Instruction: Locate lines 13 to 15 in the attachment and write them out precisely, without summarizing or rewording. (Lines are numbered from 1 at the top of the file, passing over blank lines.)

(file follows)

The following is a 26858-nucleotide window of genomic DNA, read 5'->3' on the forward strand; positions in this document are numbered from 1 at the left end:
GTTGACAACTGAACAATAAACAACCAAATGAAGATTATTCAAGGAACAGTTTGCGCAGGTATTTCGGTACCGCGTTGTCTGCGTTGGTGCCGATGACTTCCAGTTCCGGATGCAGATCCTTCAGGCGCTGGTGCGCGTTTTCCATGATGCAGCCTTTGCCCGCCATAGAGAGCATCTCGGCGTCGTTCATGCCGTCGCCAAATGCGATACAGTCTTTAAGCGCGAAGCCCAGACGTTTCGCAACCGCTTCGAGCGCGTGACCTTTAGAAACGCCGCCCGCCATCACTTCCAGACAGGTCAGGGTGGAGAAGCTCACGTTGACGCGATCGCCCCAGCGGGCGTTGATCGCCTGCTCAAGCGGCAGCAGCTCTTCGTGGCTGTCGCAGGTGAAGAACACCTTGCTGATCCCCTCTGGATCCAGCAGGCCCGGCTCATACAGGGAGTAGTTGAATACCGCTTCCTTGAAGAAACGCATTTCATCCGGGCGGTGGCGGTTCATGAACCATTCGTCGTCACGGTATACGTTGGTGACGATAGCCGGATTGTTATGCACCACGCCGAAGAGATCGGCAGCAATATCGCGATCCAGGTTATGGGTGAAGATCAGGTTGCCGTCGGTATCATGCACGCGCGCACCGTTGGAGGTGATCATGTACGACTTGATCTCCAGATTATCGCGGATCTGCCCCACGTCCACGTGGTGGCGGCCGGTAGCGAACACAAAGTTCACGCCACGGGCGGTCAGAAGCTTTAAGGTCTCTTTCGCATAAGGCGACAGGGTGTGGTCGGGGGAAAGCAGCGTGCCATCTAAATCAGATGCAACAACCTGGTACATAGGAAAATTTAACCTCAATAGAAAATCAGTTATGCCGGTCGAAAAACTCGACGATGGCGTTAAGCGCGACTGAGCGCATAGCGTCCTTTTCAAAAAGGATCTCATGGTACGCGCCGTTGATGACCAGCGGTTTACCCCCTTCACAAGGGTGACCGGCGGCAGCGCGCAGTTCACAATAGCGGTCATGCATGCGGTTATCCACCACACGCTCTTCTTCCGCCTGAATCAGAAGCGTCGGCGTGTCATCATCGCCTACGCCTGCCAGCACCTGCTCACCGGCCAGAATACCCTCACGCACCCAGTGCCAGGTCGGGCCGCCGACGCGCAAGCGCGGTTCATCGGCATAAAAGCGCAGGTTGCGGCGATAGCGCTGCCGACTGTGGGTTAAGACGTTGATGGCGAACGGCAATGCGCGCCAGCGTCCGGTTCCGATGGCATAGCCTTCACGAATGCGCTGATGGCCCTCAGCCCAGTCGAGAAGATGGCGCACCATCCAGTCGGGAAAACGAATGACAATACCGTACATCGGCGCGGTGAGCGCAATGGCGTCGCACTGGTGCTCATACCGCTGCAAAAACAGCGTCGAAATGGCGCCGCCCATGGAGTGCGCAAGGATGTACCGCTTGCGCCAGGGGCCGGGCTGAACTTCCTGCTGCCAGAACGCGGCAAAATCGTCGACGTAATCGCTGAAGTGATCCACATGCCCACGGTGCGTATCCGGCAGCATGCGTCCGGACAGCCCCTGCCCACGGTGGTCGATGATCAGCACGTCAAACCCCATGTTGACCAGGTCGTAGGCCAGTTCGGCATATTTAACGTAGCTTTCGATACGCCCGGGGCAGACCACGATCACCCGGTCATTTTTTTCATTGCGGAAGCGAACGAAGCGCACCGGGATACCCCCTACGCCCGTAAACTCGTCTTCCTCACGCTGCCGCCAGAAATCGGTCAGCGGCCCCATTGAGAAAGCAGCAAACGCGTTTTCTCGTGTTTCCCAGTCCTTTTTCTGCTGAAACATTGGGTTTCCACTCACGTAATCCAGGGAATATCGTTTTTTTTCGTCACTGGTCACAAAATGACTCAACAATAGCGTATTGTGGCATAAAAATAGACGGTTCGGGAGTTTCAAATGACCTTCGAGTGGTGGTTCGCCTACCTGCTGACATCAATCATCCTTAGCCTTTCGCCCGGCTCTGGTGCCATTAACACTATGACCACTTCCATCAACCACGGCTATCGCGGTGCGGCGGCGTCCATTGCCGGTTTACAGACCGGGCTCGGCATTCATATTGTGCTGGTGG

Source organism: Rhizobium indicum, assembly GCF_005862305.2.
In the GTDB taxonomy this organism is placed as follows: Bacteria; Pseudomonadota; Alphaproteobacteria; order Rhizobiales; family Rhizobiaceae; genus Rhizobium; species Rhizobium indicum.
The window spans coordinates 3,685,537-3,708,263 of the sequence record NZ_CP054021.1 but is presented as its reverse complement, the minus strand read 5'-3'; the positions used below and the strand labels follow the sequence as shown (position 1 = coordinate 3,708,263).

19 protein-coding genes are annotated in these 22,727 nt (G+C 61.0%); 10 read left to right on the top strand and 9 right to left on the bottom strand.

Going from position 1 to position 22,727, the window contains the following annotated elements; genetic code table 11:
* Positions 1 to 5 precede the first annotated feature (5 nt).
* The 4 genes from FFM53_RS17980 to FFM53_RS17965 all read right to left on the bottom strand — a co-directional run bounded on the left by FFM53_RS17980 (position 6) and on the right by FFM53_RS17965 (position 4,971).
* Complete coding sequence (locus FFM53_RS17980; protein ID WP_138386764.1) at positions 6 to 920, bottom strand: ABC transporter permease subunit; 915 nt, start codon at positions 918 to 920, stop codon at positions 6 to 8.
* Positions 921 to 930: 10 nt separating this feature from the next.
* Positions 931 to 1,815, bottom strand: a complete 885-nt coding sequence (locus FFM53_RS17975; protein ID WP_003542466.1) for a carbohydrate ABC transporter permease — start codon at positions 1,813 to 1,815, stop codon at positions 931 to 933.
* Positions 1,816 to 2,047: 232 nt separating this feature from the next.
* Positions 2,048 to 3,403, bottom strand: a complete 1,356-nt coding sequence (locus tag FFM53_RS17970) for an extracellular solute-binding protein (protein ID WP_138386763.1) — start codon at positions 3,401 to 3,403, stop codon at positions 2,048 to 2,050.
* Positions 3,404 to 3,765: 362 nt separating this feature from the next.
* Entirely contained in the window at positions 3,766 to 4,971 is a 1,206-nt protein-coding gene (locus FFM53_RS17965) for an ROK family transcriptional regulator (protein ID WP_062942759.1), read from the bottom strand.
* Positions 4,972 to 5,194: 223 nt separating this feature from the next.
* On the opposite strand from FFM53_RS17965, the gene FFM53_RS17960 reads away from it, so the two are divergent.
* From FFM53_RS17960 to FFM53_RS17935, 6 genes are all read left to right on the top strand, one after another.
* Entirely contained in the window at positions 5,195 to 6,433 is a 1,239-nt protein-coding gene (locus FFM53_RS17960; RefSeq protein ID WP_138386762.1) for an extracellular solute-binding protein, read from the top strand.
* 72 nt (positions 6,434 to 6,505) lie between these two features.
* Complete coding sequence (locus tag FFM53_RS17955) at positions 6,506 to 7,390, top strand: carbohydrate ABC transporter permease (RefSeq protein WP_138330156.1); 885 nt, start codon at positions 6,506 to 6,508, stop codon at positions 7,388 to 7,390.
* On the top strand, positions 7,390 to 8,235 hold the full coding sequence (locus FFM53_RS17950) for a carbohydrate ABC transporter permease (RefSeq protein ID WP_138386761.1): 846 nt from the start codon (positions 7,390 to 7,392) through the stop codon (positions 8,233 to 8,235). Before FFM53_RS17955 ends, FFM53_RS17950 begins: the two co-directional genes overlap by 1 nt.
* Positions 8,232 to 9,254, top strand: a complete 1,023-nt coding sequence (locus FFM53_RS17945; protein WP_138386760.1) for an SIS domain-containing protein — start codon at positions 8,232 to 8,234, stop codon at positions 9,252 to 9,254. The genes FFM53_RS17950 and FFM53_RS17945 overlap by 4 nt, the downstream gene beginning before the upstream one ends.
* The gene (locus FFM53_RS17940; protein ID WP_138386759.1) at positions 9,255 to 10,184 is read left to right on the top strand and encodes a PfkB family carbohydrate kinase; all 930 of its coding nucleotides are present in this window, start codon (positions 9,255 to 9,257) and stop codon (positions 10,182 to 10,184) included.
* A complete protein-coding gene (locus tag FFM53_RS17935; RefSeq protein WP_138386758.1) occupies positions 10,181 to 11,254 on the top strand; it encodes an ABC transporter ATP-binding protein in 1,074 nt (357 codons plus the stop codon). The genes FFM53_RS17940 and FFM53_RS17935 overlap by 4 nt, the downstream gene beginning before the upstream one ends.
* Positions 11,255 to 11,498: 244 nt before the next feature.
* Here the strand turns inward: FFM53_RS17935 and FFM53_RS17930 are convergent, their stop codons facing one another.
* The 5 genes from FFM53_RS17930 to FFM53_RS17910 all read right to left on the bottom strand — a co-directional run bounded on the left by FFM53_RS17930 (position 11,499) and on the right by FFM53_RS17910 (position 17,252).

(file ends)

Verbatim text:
* Positions 1,816 to 2,047: 232 nt separating this feature from the next.
* Positions 2,048 to 3,403, bottom strand: a complete 1,356-nt coding sequence (locus tag FFM53_RS17970) for an extracellular solute-binding protein (protein ID WP_138386763.1) — start codon at positions 3,401 to 3,403, stop codon at positions 2,048 to 2,050.
* Positions 3,404 to 3,765: 362 nt separating this feature from the next.